Time: 2:03 p.m. CEST
News agencies report, talks for possible conclusion of Iran’s nuclear deal are extended until next week in Vienna.
The talks under the auspices of the European Union are in the format P5+1, with the United States and Russia having prominent roles.
The U.S. State Department’s Marie Harf said “the sides had agreed to extend preliminary agreement until July 7 to allow more time for negotiations to reach a long-term solutions,” Reuters publishes on Wednesday.
The Joint Plan of Action remains on force until new agreement is reached, regardless that interim agreement should have exist only until June 30 deadline. If the sides in the talks would not reach an agreement, Iran’s President Hassan Rouhani said, “Iran would resume suspended atomic work,” Reuters reports. Rouhani said that if sides agree on a deal, all would be committed to it. Contrary, of the deal is missing he said Iran would continue as before, “stronger than they imagine.”
President Barack Obama on Tuesday said that “is going to be up to the Iranian,” to decide on the future accord. But Obama, who talked during the news conference with Brazil’s President Dilma Rousseff, also said, he is prepared to walk away of the talks in the absence of the agreement that could “set verifiable agreement.”
Iran and six world powers are working to define an accord that should define halting of Iran’s nuclear program at least for decade. In exchange for that, West would gradually remove the economic sanctions.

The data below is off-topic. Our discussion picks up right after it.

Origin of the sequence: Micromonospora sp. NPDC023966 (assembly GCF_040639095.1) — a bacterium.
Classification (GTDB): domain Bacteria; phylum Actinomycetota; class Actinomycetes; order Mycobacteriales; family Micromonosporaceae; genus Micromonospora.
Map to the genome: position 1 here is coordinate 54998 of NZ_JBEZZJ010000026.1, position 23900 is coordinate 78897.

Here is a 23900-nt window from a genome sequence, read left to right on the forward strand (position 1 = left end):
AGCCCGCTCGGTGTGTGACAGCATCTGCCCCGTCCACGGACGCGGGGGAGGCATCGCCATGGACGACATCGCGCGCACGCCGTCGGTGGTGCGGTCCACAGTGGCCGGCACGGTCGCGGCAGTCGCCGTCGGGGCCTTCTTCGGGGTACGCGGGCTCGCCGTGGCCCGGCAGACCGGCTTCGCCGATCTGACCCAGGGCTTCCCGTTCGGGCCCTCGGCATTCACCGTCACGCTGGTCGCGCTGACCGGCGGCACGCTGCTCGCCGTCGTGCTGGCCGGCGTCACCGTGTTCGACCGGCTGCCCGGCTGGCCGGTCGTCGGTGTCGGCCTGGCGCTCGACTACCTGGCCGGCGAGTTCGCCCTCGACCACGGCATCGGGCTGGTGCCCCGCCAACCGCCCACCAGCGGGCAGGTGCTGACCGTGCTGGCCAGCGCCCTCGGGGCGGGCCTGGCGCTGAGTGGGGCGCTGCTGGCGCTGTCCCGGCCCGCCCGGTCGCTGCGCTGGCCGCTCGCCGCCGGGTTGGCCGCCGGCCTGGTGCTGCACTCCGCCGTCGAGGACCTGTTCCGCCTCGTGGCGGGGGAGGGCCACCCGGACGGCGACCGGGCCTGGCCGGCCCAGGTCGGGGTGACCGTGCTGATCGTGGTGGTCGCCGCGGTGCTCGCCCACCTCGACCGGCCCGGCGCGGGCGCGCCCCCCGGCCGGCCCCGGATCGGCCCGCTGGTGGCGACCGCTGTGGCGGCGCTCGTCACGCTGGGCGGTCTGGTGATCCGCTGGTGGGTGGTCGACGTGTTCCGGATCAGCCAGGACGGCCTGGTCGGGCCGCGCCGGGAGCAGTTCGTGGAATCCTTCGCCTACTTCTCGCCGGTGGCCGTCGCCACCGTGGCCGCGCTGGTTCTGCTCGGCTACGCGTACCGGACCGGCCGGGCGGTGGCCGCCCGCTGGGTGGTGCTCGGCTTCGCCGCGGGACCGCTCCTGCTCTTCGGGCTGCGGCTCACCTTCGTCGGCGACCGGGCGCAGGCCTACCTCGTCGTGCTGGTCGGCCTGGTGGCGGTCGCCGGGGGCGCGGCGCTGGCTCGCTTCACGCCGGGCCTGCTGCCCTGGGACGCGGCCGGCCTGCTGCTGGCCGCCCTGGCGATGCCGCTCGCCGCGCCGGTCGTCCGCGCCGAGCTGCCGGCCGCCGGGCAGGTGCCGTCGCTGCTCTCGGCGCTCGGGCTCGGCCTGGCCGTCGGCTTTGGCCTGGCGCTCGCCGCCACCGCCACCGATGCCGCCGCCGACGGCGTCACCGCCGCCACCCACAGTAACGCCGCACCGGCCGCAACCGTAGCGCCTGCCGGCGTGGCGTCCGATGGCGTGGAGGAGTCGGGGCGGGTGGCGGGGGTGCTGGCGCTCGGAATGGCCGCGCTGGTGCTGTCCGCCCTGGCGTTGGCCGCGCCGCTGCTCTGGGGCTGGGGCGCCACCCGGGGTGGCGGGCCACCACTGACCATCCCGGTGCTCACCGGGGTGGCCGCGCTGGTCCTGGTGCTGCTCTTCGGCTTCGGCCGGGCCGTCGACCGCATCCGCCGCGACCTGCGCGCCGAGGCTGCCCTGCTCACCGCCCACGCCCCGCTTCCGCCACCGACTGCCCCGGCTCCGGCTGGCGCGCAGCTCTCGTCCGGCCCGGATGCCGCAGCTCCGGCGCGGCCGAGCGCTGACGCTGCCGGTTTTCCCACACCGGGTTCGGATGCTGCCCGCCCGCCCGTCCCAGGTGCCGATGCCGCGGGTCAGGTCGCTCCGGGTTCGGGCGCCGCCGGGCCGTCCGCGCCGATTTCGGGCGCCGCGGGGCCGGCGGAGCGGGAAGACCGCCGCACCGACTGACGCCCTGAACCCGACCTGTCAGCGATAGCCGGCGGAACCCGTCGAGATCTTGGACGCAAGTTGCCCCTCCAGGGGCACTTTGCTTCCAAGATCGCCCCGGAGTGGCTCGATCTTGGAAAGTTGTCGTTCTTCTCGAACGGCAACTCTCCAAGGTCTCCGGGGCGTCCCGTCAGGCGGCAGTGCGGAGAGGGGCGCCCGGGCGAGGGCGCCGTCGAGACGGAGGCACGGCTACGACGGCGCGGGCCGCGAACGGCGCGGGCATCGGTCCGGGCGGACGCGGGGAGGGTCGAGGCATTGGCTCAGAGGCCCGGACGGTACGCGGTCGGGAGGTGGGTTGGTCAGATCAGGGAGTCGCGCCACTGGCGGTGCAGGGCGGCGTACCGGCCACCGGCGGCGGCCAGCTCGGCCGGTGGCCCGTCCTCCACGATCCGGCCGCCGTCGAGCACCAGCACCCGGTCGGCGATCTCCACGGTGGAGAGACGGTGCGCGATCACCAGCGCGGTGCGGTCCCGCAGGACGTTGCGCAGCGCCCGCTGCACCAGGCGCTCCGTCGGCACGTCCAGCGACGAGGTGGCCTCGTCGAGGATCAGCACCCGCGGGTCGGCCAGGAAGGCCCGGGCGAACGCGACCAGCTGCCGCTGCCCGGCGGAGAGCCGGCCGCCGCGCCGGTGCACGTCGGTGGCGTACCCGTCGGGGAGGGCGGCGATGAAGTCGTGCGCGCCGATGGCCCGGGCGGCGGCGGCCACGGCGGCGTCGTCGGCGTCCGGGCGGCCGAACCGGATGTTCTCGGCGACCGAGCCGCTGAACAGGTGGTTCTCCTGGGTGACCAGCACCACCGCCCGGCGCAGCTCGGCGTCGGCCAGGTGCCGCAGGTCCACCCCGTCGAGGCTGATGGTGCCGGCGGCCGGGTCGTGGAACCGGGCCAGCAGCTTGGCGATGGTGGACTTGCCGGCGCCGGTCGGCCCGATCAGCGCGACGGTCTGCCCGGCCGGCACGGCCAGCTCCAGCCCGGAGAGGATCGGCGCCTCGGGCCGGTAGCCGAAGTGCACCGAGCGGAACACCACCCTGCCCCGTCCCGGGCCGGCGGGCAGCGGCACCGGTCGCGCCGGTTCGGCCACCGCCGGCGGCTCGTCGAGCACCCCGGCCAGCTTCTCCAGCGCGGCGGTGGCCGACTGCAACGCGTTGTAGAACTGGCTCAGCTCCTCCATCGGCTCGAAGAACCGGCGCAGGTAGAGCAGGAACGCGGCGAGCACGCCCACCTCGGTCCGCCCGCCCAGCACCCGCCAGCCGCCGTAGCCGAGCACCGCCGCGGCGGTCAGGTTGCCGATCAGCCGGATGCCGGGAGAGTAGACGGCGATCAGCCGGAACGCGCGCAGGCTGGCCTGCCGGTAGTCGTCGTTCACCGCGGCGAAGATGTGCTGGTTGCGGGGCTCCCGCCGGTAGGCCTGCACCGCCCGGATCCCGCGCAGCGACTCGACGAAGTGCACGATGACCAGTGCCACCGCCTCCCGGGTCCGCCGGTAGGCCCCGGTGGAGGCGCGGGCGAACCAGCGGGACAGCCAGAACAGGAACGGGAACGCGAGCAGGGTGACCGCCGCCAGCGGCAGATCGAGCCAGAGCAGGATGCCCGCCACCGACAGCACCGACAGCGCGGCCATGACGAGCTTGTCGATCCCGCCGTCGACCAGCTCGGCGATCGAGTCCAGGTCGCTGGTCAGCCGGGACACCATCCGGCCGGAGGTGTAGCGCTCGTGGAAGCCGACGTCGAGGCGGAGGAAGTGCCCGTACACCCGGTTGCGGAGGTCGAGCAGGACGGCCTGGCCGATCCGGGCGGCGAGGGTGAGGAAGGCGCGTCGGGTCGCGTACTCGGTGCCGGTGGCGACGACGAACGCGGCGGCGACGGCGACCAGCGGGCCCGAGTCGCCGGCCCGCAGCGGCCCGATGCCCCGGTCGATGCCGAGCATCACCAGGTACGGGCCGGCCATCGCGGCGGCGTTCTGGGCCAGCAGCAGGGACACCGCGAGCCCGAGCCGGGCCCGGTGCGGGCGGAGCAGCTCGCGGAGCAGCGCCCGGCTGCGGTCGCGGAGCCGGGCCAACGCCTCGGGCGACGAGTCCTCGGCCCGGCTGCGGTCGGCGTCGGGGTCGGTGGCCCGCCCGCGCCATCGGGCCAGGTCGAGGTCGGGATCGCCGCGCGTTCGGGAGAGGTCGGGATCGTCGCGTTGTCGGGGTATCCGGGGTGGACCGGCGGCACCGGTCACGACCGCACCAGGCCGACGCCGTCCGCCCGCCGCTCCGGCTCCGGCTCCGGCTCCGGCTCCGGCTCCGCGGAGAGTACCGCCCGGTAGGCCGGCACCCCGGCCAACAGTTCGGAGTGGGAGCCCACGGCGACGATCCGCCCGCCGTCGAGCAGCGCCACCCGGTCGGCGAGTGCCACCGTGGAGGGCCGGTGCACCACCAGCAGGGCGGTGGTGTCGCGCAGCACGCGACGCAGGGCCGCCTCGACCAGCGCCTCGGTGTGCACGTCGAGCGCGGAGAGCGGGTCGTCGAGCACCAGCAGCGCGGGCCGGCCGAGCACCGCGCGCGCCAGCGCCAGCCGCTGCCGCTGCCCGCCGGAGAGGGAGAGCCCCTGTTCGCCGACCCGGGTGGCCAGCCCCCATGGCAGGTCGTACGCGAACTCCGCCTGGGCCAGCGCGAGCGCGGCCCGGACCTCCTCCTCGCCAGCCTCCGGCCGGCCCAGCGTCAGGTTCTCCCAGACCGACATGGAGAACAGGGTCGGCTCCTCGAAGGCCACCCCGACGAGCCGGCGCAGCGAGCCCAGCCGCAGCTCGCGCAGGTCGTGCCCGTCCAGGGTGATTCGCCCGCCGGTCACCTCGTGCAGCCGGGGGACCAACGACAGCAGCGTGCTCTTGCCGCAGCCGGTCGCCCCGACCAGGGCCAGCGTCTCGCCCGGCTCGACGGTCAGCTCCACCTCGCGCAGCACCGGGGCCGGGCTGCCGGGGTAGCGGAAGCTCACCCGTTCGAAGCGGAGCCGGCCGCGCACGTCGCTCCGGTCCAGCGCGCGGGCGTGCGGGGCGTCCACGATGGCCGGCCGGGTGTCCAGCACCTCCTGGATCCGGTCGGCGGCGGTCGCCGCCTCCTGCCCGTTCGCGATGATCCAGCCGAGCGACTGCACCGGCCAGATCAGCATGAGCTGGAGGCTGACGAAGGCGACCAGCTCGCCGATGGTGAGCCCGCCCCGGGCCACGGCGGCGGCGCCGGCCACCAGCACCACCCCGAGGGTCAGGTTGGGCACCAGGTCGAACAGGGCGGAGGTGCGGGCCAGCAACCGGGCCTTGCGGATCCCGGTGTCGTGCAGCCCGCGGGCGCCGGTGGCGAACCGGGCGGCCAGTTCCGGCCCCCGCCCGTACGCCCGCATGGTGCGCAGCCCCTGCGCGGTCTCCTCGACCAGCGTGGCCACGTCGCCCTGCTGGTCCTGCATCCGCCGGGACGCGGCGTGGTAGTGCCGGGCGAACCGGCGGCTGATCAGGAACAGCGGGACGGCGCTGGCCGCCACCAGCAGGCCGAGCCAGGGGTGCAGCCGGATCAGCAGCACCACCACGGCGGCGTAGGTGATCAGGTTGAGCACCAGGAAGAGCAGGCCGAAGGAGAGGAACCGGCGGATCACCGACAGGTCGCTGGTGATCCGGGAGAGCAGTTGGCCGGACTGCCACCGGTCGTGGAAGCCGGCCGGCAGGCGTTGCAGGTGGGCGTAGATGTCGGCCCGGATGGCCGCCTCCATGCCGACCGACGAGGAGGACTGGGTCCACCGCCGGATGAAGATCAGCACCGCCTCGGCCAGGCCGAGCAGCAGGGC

Iran agreed in November 2013 to take some steps to limit some of its nuclear program while limited removal of sanctions. Secretary of State John Kerry take part in the negotiations, even though Kerry is still recovering his broken leg. Kerry started again the talks in Vienna with Iranian counterpart, Mohammad Javad Zarif, who arrived again in Vienna after consultations in Tehran. Iran’s Foreign Minister Zarif arrived with Iran’s nuclear chief Ali Akbar Salehi. “I am here to get a final deal,” Zarif said to reporters, as Reuters writes.
Responsible United Nations agency that controls Iran’s nuclear program, International Atomic Energy Agency should report next month that, “Iran had complied with a preliminary deal to cut its low-enriched uranium stockpile.” A report of IAEA in May explained, “the stockpile had increased above the required level, but Tehran met a June 30 deadline to cut it.”
Five UN Security Council permanent members, United Kingdom, China, France, Russia, and the United States plus Germany are countries that are trying to close a deal with Iran on its nuclear program. The possible agreement with Iran would also need to pass Congress before halting some of the sanctions to Iran.
On June 29, White House press secretary Josh Earnest explained what verification means to the U.S. “What is built into this agreement are a set of verification measures that will make sure that international experts have access to Iranian sites, Iranian facilities, and even Iranian personnel,” Earnest said.